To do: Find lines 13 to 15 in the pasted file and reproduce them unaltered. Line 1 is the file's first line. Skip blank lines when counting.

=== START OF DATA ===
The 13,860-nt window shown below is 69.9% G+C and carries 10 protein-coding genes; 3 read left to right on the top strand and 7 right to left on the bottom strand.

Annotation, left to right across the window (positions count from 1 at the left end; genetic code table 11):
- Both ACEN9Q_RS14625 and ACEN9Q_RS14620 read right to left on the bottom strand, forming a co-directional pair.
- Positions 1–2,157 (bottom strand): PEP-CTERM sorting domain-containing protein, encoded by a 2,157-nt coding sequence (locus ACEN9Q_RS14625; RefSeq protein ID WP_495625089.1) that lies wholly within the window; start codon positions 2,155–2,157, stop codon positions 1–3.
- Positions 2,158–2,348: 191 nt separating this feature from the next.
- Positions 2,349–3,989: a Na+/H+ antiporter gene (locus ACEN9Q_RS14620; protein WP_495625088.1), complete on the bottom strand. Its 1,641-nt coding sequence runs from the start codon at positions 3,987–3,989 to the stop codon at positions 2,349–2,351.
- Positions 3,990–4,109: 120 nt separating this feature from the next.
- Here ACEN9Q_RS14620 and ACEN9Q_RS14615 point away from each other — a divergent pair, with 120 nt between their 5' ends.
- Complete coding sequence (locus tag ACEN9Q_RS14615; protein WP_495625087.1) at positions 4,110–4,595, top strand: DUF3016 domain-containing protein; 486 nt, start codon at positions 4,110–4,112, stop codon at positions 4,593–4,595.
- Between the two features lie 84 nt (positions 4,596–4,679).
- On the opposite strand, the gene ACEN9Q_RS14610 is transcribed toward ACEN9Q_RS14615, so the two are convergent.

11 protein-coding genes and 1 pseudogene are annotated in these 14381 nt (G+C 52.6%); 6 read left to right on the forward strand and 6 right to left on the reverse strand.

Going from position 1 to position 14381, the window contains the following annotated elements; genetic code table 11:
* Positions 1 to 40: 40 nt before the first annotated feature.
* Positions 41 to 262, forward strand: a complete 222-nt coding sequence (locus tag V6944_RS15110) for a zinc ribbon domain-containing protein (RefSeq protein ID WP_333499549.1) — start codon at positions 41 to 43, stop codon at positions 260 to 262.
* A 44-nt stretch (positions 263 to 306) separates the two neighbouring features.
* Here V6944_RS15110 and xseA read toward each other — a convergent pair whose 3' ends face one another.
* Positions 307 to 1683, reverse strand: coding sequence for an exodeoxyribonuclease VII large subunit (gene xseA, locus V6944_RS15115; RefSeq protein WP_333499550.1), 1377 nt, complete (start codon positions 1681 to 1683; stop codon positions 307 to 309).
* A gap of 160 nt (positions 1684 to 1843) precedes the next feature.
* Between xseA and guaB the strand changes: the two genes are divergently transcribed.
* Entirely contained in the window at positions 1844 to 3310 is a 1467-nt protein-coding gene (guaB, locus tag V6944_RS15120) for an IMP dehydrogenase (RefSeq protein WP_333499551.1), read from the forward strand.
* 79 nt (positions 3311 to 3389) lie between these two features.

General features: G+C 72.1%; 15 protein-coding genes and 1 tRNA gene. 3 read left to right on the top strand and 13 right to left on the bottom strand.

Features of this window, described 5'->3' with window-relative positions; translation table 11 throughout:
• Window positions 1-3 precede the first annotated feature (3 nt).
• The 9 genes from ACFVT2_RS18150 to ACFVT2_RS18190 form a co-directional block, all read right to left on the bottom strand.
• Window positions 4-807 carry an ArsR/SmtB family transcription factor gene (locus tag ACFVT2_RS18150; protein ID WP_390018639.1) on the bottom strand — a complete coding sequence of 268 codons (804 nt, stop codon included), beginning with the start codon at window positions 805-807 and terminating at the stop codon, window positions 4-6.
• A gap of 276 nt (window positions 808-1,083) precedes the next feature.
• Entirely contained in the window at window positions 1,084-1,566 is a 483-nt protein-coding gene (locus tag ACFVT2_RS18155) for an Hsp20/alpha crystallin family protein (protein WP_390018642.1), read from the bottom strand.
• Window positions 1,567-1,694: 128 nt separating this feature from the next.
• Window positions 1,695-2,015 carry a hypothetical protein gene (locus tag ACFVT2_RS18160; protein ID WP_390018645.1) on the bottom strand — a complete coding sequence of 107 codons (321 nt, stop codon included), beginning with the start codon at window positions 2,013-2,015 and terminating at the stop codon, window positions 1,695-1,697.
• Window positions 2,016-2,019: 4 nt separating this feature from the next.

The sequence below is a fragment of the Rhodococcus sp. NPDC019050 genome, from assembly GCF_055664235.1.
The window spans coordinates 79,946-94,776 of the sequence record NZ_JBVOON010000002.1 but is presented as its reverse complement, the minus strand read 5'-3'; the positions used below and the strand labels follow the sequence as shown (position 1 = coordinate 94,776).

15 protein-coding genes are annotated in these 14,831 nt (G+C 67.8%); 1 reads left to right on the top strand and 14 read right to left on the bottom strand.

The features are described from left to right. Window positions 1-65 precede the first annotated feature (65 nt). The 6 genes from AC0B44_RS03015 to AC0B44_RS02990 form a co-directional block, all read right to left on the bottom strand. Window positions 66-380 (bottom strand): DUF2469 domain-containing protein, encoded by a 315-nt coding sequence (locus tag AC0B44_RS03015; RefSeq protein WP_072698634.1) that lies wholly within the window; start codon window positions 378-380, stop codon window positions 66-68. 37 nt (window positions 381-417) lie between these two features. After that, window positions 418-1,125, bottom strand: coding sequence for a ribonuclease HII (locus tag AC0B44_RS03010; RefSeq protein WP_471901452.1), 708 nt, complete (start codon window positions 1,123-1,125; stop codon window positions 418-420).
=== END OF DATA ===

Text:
Going from position 1 to position 14381, the window contains the following annotated elements; genetic code table 11:
* Positions 1 to 40: 40 nt before the first annotated feature.
* Positions 41 to 262, forward strand: a complete 222-nt coding sequence (locus tag V6944_RS15110) for a zinc ribbon domain-containing protein (RefSeq protein ID WP_333499549.1) — start codon at positions 41 to 43, stop codon at positions 260 to 262.